The other relevant point to consider is that Emirates operate flights from its Dubai hub to many ‘further away’ points.  People who fly EK into DXB generally then change planes and fly on to somewhere else.  But DL has no connecting flights from DXB.  Could that be part of DL’s problem – not so much government subsidies as plain and simple lack of a route network to match that operated by the local/regional carrier?

Suggestion to Delta (and Emirates).  Work together rather than apart, and arrange for DL to provide feed service in to Atlanta, and have Emirates then fly people from there on to Dubai and elsewhere.

Delta can’t support a single flight from its enormous ATL hub to Dubai.  But Emirates can support two flights every day to second level US cities such as even Seattle – how astonishing is that?


What’s that in the air?  Is it a bird?  A plane?  No, it was neither of those things, and neither was it Superman or a UFO, either.

It was a military surveillance blimp, normally tasked with protecting the airspace around the nation’s capital, but which broke free from its moorings in Aberdeen MD and just floated away, trailing a 6700 ft cable down from it which apparently was breaking power lines and causing communities to lose power (over 18,000 families in total).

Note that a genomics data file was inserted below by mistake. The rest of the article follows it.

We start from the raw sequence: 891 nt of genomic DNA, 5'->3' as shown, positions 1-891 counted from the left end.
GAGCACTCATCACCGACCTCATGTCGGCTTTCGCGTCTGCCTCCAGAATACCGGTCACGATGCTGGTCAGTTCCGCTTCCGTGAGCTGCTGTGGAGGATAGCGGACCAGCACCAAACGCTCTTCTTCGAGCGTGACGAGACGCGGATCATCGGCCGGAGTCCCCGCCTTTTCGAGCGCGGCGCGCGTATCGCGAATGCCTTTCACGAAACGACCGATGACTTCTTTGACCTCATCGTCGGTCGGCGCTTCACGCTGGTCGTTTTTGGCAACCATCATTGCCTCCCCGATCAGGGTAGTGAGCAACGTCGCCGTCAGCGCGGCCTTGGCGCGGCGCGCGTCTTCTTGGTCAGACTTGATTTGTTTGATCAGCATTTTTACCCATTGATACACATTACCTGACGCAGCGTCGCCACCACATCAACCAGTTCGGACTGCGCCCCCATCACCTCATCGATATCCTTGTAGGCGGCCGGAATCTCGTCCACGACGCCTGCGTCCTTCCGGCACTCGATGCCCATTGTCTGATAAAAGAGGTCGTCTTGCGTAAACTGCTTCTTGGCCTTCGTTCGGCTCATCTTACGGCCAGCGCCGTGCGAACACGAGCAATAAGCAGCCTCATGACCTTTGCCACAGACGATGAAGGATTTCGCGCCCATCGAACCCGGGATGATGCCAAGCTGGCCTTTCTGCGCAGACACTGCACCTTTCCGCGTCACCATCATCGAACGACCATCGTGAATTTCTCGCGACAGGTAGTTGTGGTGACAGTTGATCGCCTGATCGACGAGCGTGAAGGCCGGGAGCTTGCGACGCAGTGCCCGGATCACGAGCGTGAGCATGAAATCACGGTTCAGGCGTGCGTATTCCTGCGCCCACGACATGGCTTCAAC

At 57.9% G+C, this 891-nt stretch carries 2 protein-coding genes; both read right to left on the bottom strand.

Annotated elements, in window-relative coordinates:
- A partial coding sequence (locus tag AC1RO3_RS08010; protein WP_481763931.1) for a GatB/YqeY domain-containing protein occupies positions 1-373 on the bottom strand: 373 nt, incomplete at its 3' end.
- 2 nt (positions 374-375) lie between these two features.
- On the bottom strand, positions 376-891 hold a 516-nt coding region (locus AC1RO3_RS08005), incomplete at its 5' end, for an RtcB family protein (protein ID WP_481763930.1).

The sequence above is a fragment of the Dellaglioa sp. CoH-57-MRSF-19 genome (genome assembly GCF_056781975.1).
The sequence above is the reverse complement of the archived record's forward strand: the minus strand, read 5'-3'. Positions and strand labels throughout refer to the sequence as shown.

After four hours, it landed about 50 miles west of Wilkes-Barre in PA.  Early story here, later story here.

The EU to Ban International Roaming Fees

Noting the general interest expressed in the survey about mobile phone costs when traveling internationally, here’s a positive piece of news – albeit less so for non EU residents.

From April 30 2016, mobile operators based in any EU country will only be able to charge a maximum of €0.05 extra per minute on calls made in any other EU country, a maximum of €0.02 extra per SMS sent, and €0.05 per extra MB of data used (that last sounds very reasonable, but it translates to a hefty €50/GB).

And then on June 15, 2017, all surcharges will be eliminated entirely.

Will it take an international treaty to get the US carriers to be similarly fair-minded?

More on Passport Expiry